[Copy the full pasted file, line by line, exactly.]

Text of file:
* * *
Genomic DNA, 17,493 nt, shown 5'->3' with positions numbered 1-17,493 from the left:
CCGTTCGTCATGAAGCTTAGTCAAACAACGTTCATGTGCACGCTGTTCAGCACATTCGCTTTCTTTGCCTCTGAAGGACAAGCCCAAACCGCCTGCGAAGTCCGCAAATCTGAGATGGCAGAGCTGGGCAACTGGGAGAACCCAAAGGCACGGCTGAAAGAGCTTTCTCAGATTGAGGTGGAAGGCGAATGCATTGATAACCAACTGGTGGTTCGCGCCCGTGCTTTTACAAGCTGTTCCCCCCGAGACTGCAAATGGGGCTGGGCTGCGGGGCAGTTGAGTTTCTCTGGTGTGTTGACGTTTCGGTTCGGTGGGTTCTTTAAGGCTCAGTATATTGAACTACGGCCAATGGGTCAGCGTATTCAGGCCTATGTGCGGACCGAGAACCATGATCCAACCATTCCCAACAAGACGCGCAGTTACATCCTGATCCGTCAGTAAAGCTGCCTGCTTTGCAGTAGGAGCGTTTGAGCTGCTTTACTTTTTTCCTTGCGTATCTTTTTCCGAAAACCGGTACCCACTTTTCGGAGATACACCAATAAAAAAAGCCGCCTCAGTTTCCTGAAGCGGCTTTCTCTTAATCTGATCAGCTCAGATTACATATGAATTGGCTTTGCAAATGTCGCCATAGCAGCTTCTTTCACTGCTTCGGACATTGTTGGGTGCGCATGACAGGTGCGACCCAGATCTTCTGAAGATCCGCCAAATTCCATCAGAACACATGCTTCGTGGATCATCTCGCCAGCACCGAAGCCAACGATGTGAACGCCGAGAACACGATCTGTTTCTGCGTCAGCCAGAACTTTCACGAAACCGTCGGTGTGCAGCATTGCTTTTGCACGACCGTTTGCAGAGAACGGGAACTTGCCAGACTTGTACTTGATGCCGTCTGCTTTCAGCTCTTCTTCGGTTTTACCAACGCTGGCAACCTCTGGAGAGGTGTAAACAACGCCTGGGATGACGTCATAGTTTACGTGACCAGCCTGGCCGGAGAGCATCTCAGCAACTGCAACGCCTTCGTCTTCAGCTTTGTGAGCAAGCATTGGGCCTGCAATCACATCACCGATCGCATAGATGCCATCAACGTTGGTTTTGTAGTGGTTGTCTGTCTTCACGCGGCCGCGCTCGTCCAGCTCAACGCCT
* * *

Genomic DNA, 17,493 nt, shown 5'->3' with positions numbered 1-17,493 from the left:
CCGTTCGTCATGAAGCTTAGTCAAACAACGTTCATGTGCACGCTGTTCAGCACATTCGCTTTCTTTGCCTCTGAAGGACAAGCCCAAACCGCCTGCGAAGTCCGCAAATCTGAGATGGCAGAGCTGGGCAACTGGGAGAACCCAAAGGCACGGCTGAAAGAGCTTTCTCAGATTGAGGTGGAAGGCGAATGCATTGATAACCAACTGGTGGTTCGCGCCCGTGCTTTTACAAGCTGTTCCCCCCGAGACTGCAAATGGGGCTGGGCTGCGGGGCAGTTGAGTTTCTCTGGTGTGTTGACGTTTCGGTTCGGTGGGTTCTTTAAGGCTCAGTATATTGAACTACGGCCAATGGGTCAGCGTATTCAGGCCTATGTGCGGACCGAGAACCATGATCCAACCATTCCCAACAAGACGCGCAGTTACATCCTGATCCGTCAGTAAAGCTGCCTGCTTTGCAGTAGGAGCGTTTGAGCTGCTTTACTTTTTTCCTTGCGTATCTTTTTCCGAAAACCGGTACCCACTTTTCGGAGATACACCAATAAAAAAAGCCGCCTCAGTTTCCTGAAGCGGCTTTCTCTTAATCTGATCAGCTCAGATTACATATGAATTGGCTTTGCAAATGTCGCCATAGCAGCTTCTTTCACTGCTTCGGACATTGTTGGGTGCGCATGACAGGTGCGACCCAGATCTTCTGAAGATCCGCCAAATTCCATCAGAACACATGCTTCGTGGATCATCTCGCCAGCACCGAAGCCAACGATGTGAACGCCGAGAACACGATCTGTTTCTGCGTCAGCCAGAACTTTCACGAAACCGTCGGTGTGCAGCATTGCTTTTGCACGACCGTTTGCAGAGAACGGGAACTTGCCAGACTTGTACTTGATGCCGTCTGCTTTCAGCTCTTCTTCGGTTTTACCAACGCTGGCAACCTCTGGAGAGGTGTAAACAACGCCTGGGATGACGTCATAGTTTACGTGACCAGCCTGGCCGGAGAGCATCTCAGCAACTGCAACGCCTTCGTCTTCAGCTTTGTGAGCAAGCATTGGGCCTGCAATCACATCACCGATCGCATAGATGCCATCAACGTTGGTTTTGTAGTGGTTGTCTGTCTTCACGCGGCCGCGCTCGTCCAGCTCAACGCCT